(Not that every joke falls flat. The running gag where Lana and Clark always have two conversations running at once with Clark inevitably getting confused was cute, thanks in large part to having two charming actors like Annette O'Toole and Christopher Reeve to sell it.)
Where Superman 3 soars (sorry), though, is the fact that it contains some of the most recognizably Supermanly moments of the entire series. The first of these comes fairly early, as Superman battles a chemical plant fire. The firefighters' water tanks burst, and the whole place is about to erupt in a giant superheated chemical death cloud. So what does Superman do? He finds a nearby lake, freezes it with his superbreath, flies it to the plant and then drops it over the blaze, the heat melting the ice into rain before it can hit the ground. That's about as Superman as Superman gets right there.
And of course, there's the movie's bread and butter, the "Superman goes bad" sequence. While prompted by the villains' artificial Kryptonite (not one scientist in Robert Vaughn's employ thought to question the whole tar thing?), it's a classic Red Kryptonite story brought to life, from Superman going bad right on up to the (literal) split personality showdown between Superman and Clark in the junkyard. It seems like it should be cheesy, but again, the strength of Reeve's performance saves this, too. The darker Superman isn't cartoonishly, cacklingly evil, he's just plain mean, which is more entertaining and sinister at the same time. And as the Clark half of the battle, Reeve isn't just the good Superman in Clark clothing, he's actually retaining the Clark persona, awkwardly standing up to a bully (and outright losing his shit when it becomes clear that's the only way to deal with the situation. Mad Clark is mad.).
The climactic battle with the super computer isn't all that bad, either. A little hokey, what with Robert Vaughn fighting Superman like he was in a video game (complete with sound effects from the Atari 2600 version of Pac-Man), but it does the job well enough as a big end fight scene. You've got Superman fighting off missiles, the giant computer that can figure out any opponent's weakness, a little actual Kryptonite, and the villains' plan going beyond their control. Nothing new, but adequate. Apparently producer Ilya Salkind originally wanted Brainiac to be the villain for this movie, and at least a little of that seems to carry over into the finale, as the computer becomes self-aware and fights to preserve its own existence. So there's that.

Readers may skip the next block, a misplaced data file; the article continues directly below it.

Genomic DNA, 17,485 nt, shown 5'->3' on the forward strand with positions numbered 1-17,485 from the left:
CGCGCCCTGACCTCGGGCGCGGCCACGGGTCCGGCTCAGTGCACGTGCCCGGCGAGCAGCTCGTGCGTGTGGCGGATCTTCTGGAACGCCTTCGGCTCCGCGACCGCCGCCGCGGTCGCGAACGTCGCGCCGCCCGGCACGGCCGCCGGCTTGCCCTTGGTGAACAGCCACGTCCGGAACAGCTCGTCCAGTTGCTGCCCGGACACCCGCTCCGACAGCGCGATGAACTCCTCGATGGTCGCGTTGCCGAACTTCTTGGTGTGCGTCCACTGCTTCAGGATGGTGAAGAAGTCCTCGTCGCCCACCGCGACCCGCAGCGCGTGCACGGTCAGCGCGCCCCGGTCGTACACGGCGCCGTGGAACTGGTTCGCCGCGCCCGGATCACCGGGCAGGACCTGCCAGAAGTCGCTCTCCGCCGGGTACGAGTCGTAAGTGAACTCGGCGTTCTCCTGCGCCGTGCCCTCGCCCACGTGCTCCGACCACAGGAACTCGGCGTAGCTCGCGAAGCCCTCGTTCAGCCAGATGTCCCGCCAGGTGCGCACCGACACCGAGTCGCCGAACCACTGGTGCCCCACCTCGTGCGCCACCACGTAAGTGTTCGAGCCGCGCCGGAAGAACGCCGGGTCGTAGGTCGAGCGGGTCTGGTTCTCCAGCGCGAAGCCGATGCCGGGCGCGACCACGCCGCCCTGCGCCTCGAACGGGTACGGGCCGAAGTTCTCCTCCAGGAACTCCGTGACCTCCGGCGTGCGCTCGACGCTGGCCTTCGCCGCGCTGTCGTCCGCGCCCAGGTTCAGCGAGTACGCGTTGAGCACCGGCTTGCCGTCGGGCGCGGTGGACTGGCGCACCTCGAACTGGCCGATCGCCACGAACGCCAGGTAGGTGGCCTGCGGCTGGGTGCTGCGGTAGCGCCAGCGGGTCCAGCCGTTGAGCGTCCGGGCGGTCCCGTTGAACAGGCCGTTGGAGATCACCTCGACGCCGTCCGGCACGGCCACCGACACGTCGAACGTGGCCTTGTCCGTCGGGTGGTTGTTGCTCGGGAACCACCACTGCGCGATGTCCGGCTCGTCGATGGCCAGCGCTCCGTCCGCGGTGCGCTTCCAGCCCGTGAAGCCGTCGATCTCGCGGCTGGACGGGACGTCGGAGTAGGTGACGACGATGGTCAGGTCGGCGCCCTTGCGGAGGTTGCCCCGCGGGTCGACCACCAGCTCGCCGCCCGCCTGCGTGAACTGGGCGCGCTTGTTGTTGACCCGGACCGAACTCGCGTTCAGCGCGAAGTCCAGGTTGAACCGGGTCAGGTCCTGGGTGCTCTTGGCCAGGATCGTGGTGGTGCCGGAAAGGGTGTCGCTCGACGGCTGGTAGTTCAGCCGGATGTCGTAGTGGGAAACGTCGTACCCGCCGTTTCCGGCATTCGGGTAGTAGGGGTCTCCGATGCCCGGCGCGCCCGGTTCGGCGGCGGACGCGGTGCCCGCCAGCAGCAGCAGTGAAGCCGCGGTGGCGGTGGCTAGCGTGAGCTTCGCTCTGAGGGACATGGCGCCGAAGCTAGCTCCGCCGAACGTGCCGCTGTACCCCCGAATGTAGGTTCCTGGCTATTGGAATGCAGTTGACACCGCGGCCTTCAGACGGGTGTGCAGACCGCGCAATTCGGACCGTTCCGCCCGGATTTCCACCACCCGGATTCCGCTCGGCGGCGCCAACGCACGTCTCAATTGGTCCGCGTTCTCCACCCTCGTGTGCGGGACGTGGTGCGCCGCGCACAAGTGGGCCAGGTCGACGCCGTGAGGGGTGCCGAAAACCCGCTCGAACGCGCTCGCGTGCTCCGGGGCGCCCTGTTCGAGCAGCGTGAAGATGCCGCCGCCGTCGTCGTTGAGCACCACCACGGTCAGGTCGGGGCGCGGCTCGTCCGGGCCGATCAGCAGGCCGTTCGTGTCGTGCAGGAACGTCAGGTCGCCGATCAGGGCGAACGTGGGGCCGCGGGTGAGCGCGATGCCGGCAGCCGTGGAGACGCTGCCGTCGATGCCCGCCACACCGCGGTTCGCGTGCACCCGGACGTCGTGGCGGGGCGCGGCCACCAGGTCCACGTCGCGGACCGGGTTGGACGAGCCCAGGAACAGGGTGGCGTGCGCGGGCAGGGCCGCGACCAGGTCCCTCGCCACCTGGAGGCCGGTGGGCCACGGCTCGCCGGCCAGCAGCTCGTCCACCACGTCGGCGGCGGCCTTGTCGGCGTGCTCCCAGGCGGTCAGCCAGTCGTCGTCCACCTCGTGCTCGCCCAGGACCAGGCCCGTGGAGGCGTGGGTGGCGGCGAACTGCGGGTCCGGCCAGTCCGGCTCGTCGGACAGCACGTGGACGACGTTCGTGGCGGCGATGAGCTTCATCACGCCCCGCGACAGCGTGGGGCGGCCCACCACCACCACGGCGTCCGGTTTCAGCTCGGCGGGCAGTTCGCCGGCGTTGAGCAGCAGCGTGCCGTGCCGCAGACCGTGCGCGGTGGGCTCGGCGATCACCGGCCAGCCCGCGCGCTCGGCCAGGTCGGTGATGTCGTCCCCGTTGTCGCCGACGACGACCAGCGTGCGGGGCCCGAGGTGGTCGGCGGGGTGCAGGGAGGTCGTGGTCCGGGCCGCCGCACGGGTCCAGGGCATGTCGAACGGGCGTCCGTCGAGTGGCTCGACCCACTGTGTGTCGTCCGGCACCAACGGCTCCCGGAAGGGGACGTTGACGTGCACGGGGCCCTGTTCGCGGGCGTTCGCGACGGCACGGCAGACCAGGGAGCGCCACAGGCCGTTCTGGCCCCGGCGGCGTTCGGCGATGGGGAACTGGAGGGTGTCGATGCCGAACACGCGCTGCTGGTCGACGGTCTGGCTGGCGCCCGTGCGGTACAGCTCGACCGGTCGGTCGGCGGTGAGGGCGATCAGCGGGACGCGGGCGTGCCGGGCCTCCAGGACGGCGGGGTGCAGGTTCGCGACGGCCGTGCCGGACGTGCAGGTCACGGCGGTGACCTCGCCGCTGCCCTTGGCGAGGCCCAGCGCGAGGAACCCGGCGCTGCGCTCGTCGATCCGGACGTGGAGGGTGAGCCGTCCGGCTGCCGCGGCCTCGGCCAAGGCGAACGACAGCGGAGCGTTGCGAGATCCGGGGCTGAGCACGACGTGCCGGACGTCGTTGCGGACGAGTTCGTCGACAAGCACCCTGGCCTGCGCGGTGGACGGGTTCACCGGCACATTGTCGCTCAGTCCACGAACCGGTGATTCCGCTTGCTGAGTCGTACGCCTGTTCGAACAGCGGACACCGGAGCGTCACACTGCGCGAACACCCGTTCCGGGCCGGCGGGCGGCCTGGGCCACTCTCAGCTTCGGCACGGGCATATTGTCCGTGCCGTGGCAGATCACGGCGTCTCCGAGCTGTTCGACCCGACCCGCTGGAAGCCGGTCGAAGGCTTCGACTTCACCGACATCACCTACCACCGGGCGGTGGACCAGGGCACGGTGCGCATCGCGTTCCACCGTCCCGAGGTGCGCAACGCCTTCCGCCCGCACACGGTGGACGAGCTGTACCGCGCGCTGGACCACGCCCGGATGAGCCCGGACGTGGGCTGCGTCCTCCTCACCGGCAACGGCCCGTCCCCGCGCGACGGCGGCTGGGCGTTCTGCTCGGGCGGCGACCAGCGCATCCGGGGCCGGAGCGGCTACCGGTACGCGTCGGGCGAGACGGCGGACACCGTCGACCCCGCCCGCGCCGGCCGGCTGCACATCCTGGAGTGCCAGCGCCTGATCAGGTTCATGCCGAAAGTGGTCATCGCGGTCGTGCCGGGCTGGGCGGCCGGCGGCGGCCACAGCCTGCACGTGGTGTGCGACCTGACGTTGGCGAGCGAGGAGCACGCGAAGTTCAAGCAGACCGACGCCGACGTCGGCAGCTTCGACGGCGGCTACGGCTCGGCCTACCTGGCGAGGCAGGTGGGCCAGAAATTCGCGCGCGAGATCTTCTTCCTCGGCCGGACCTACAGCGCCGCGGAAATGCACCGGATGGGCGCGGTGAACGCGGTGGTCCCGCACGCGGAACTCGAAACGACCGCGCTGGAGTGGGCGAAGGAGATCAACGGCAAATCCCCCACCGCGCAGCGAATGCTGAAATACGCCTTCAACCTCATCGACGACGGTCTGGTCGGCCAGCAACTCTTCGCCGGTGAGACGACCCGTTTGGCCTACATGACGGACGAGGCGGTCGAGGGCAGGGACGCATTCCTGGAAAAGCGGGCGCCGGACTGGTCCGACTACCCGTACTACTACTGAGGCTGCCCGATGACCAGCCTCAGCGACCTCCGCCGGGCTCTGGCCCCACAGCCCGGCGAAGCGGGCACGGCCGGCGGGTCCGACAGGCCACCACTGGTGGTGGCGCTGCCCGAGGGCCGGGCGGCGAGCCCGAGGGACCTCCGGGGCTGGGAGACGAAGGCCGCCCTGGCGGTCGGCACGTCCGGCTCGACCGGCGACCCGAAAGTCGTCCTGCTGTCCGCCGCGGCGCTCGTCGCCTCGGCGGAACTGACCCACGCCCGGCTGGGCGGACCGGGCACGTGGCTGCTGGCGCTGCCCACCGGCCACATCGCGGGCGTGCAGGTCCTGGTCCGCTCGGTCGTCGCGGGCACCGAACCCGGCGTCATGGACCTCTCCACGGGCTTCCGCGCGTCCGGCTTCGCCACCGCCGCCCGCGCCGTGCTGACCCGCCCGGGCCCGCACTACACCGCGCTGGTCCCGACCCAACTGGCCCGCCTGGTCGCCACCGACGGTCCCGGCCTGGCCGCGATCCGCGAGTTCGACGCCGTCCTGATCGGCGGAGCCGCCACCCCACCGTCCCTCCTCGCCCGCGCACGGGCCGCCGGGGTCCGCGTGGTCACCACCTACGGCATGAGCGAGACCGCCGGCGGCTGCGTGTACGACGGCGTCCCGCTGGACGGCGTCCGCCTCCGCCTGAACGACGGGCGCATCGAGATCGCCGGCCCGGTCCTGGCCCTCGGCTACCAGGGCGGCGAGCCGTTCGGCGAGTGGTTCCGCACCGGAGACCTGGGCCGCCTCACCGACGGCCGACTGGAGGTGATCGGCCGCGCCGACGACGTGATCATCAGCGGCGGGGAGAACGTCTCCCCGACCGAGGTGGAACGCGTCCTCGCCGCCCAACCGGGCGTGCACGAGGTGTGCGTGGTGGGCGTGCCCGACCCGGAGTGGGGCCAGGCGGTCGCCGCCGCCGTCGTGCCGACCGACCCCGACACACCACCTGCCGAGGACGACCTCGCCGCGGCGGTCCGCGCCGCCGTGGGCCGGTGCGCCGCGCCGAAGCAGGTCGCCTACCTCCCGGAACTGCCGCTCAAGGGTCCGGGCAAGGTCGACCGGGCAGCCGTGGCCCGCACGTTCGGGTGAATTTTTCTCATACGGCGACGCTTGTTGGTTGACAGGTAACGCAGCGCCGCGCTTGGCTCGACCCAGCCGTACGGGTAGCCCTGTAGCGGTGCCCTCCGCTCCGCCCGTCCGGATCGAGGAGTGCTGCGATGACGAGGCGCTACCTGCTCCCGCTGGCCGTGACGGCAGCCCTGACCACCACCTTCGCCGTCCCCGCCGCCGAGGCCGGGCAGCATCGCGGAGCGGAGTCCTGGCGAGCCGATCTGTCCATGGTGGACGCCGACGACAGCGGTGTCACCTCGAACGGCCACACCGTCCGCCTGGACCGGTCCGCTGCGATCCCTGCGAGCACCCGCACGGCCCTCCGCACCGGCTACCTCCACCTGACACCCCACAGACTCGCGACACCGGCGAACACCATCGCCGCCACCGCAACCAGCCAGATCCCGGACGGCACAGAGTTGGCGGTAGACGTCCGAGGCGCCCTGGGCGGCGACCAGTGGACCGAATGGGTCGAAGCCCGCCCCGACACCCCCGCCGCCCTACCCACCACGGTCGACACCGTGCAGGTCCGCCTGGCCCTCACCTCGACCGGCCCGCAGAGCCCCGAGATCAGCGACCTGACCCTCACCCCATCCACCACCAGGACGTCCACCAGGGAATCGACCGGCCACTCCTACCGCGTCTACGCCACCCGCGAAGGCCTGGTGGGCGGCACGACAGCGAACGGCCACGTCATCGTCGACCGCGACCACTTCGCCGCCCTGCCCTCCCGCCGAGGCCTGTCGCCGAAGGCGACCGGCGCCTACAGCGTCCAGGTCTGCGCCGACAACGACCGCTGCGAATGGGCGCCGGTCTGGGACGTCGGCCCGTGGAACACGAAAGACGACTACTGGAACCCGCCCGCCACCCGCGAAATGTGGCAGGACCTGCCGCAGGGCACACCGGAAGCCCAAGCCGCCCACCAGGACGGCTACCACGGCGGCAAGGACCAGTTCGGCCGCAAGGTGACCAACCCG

Overall, Superman 3 has its problems - and honestly, very few of them have anything to do with Richard Pryor, who does the best with what they gave him (which wasn't always much) - but there's enough goodness in there, especially if you like a little Silver Age in your Superman, to justify giving it another shot. It's really not as bad as people say, and it's a lot easier to take than Superman 4: The Quest for Peace, or even - no, or especially - Superman Returns. If Superman Returns had a face, I would punch it. I would punch Superman Returns in the face. Superman 3, on the other hand, I'd buy a beer. Probably because Mean Superman would make me, but still.
Seriously, you guys, Batman: The Brave and the Bold is probably the best cartoon on TV right now**, and one of the best Batman anythings ever besides. If you're so hung up on what Batman "should" be that you can't enjoy this show even a little, you're beyond my ability to help ya, friend.
*Not to be confused with this Kirby Krackle, though they're decent, too.
** Phineas & Ferb is very, very close second, in case you were wondering.
This is one of the greatest things I have ever seen in my life.
But I digress. As always, these are short reactions to recently read (though not always recently published) comics. And away we go.
Batman: The Story of the Dark Knight by Ralph Cosentino - Not actually comics, but a picture book outlining the "Who He Is and How He Came to Be" of Batman for the kids. Cosentino's illustrations are gorgeous, very Golden Agey by way of someone like, say, Seth (some pages are recreations of panels from Batman's comic book origin), and he gets points for not sidestepping the whole "MY PARENTS ARE DEAD!!!" thing, handling it in a straightforward, but tasteful manner. Nothing new or earth-shattering going on here, but if you enjoy Batman and aren't opposed to things that are fun, you'll dig it and will want to buy a copy for the kid(s) in your life, and probably one for yourself, too.